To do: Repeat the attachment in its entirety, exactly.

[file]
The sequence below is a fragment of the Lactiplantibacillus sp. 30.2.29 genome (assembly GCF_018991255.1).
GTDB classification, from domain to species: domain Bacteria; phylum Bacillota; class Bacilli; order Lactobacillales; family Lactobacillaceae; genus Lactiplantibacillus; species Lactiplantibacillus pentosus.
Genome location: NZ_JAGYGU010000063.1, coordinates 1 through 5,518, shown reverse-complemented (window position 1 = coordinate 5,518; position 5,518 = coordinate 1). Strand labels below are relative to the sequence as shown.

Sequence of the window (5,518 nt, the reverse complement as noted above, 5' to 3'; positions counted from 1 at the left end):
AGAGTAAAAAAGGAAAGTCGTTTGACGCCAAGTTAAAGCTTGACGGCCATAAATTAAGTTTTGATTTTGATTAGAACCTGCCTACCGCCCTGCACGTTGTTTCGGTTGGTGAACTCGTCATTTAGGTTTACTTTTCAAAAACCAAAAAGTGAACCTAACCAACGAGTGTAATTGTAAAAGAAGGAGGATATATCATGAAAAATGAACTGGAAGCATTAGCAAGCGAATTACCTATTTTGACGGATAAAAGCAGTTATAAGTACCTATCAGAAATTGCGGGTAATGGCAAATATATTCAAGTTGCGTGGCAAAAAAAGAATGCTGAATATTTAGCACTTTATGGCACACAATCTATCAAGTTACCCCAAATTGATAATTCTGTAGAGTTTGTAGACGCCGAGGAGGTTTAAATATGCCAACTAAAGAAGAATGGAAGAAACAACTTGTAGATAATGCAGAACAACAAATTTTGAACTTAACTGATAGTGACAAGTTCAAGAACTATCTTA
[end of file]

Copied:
The sequence below is a fragment of the Lactiplantibacillus sp. 30.2.29 genome (assembly GCF_018991255.1).
GTDB classification, from domain to species: domain Bacteria; phylum Bacillota; class Bacilli; order Lactobacillales; family Lactobacillaceae; genus Lactiplantibacillus; species Lactiplantibacillus pentosus.
Genome location: NZ_JAGYGU010000063.1, coordinates 1 through 5,518, shown reverse-complemented (window position 1 = coordinate 5,518; position 5,518 = coordinate 1). Strand labels below are relative to the sequence as shown.

Sequence of the window (5,518 nt, the reverse complement as noted above, 5' to 3'; positions counted from 1 at the left end):
AGAGTAAAAAAGGAAAGTCGTTTGACGCCAAGTTAAAGCTTGACGGCCATAAATTAAGTTTTGATTTTGATTAGAACCTGCCTACCGCCCTGCACGTTGTTTCGGTTGGTGAACTCGTCATTTAGGTTTACTTTTCAAAAACCAAAAAGTGAACCTAACCAACGAGTGTAATTGTAAAAGAAGGAGGATATATCATGAAAAATGAACTGGAAGCATTAGCAAGCGAATTACCTATTTTGACGGATAAAAGCAGTTATAAGTACCTATCAGAAATTGCGGGTAATGGCAAATATATTCAAGTTGCGTGGCAAAAAAAGAATGCTGAATATTTAGCACTTTATGGCACACAATCTATCAAGTTACCCCAAATTGATAATTCTGTAGAGTTTGTAGACGCCGAGGAGGTTTAAATATGCCAACTAAAGAAGAATGGAAGAAACAACTTGTAGATAATGCAGAACAACAAATTTTGAACTTAACTGATAGTGACAAGTTCAAGAACTATCTTA